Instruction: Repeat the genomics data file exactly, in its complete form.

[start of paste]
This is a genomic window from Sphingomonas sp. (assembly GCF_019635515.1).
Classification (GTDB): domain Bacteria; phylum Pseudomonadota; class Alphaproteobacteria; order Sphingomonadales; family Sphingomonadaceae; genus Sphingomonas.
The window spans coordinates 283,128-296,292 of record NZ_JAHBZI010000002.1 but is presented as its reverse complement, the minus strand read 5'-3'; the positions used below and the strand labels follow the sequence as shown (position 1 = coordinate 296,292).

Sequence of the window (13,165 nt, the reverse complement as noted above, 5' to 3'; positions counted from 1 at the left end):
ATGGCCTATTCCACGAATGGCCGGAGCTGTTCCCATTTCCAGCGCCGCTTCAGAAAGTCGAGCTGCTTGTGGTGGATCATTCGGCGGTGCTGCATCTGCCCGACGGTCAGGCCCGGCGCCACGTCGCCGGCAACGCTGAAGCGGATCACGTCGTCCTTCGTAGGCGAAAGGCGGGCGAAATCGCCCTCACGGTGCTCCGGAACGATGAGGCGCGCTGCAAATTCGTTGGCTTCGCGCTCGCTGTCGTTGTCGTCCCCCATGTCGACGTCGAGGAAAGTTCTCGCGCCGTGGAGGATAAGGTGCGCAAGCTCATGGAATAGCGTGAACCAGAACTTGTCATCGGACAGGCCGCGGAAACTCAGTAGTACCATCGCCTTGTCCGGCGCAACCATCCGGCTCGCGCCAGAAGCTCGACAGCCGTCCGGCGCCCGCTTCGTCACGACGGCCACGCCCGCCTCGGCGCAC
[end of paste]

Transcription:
This is a genomic window from Sphingomonas sp. (assembly GCF_019635515.1).
Classification (GTDB): domain Bacteria; phylum Pseudomonadota; class Alphaproteobacteria; order Sphingomonadales; family Sphingomonadaceae; genus Sphingomonas.
The window spans coordinates 283,128-296,292 of record NZ_JAHBZI010000002.1 but is presented as its reverse complement, the minus strand read 5'-3'; the positions used below and the strand labels follow the sequence as shown (position 1 = coordinate 296,292).

Sequence of the window (13,165 nt, the reverse complement as noted above, 5' to 3'; positions counted from 1 at the left end):
ATGGCCTATTCCACGAATGGCCGGAGCTGTTCCCATTTCCAGCGCCGCTTCAGAAAGTCGAGCTGCTTGTGGTGGATCATTCGGCGGTGCTGCATCTGCCCGACGGTCAGGCCCGGCGCCACGTCGCCGGCAACGCTGAAGCGGATCACGTCGTCCTTCGTAGGCGAAAGGCGGGCGAAATCGCCCTCACGGTGCTCCGGAACGATGAGGCGCGCTGCAAATTCGTTGGCTTCGCGCTCGCTGTCGTTGTCGTCCCCCATGTCGACGTCGAGGAAAGTTCTCGCGCCGTGGAGGATAAGGTGCGCAAGCTCATGGAATAGCGTGAACCAGAACTTGTCATCGGACAGGCCGCGGAAACTCAGTAGTACCATCGCCTTGTCCGGCGCAACCATCCGGCTCGCGCCAGAAGCTCGACAGCCGTCCGGCGCCCGCTTCGTCACGACGGCCACGCCCGCCTCGGCGCAC